Ever since Trump declared he would pull the U.S. out of the Paris Climate Agreement, director of the EPA Scott Pruitt has been working overtime to defend the decision. And in the process, he’s said quite a few things that are misleading at best.

Here are a few of them:

But some of Pruitt’s most misleading statements had to do with the Paris agreement itself. Here are just a few:

1. “India had no obligations until $2.5 trillion of aid were provided.”

India estimated that the total cost of meeting its Paris target would be $2.5 trillion, but it did not expect or require that the entire amount come from foreign aid. India did say: “Our efforts to avoid emissions during our development process are … tied to the availability and level of international financing and technology transfer.” India said it would calculate how much foreign aid it would need “at a later stage,” and said that most of its climate actions so far had been financed domestically.

2. “Why did China and India not have to take any steps until 2030?”

Both China and India set first targets for 2030 under the Paris treaty, as did many other nations, including Canada, Japan and those in the European Union. The United States set its first goal for 2025, as did Brazil, Israel and many nations throughout Africa and Latin America and the Caribbean.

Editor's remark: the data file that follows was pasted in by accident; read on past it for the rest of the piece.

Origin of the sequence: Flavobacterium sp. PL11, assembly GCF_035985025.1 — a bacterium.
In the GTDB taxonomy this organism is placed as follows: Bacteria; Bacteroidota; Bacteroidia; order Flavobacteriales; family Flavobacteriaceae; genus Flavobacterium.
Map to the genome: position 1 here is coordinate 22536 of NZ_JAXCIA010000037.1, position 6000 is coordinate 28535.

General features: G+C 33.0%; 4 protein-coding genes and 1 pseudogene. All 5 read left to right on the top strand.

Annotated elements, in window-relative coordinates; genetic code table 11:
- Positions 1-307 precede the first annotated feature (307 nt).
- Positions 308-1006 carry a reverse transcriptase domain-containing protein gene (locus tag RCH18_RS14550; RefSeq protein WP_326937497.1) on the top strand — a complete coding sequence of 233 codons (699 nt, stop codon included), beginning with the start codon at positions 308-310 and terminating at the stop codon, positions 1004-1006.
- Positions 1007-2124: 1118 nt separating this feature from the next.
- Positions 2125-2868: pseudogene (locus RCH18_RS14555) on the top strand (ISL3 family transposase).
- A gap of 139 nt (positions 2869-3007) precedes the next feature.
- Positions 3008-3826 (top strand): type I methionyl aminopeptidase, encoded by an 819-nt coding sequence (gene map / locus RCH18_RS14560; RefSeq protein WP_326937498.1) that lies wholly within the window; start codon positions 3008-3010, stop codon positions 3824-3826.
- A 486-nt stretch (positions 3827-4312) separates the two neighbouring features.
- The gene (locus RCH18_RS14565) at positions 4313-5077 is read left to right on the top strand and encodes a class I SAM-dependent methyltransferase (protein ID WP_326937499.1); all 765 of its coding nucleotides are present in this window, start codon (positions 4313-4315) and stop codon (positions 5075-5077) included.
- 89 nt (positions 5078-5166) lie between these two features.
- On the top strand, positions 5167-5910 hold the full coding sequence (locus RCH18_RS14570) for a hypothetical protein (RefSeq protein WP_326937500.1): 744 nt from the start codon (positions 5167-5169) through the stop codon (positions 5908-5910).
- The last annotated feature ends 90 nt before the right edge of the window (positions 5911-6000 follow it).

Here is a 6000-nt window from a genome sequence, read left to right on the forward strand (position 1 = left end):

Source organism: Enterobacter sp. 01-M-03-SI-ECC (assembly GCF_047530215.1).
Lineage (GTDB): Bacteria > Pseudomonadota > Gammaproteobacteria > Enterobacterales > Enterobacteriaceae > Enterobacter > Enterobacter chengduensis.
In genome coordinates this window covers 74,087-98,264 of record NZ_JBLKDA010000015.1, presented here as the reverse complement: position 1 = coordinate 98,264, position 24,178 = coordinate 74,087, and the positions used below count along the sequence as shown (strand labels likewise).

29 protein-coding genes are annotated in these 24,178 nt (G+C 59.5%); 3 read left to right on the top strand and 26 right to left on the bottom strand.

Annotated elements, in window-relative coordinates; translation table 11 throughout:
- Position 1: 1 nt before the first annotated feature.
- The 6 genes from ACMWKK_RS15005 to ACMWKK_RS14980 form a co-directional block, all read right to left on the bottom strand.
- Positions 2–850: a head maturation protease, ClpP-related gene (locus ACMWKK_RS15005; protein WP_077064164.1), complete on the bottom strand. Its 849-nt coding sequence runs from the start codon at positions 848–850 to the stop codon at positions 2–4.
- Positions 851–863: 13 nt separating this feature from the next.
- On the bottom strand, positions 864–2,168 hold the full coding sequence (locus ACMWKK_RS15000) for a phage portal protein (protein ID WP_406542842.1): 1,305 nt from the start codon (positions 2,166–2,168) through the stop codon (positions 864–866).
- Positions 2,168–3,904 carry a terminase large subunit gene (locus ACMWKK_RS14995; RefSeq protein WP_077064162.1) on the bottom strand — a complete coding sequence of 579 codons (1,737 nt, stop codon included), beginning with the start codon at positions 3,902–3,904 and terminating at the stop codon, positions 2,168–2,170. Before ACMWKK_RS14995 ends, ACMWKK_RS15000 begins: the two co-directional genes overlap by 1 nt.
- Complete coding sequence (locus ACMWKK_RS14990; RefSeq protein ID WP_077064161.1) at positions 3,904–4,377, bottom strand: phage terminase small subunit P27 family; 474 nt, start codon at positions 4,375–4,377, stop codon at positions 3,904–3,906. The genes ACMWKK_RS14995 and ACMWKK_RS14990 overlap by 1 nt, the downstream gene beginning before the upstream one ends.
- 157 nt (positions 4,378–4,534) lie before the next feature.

3. “Even if all of the targets were met … it only reduced the temperature by less than two¬≠-tenths of one degree.”

MIT promptly released a statement explaining how Pruitt and President Donald Trump had mischaracterized its researchers’ 0.2-degree projection on the potential impact of the Paris accord. In short, the number reflected how much nations had increased their ambitions at Paris, compared to the commitments they were prepared to make at the Copenhagen climate negotiations six years earlier. “The relevant MIT researchers believe that the Paris Agreement is an unprecedented and vital effort by nearly 200 countries to respond to the urgent threat of global climate change,” MIT said. In a world that is trying to avoid warming of 2 degrees Celsius, a move of 0.2 degrees is significant.

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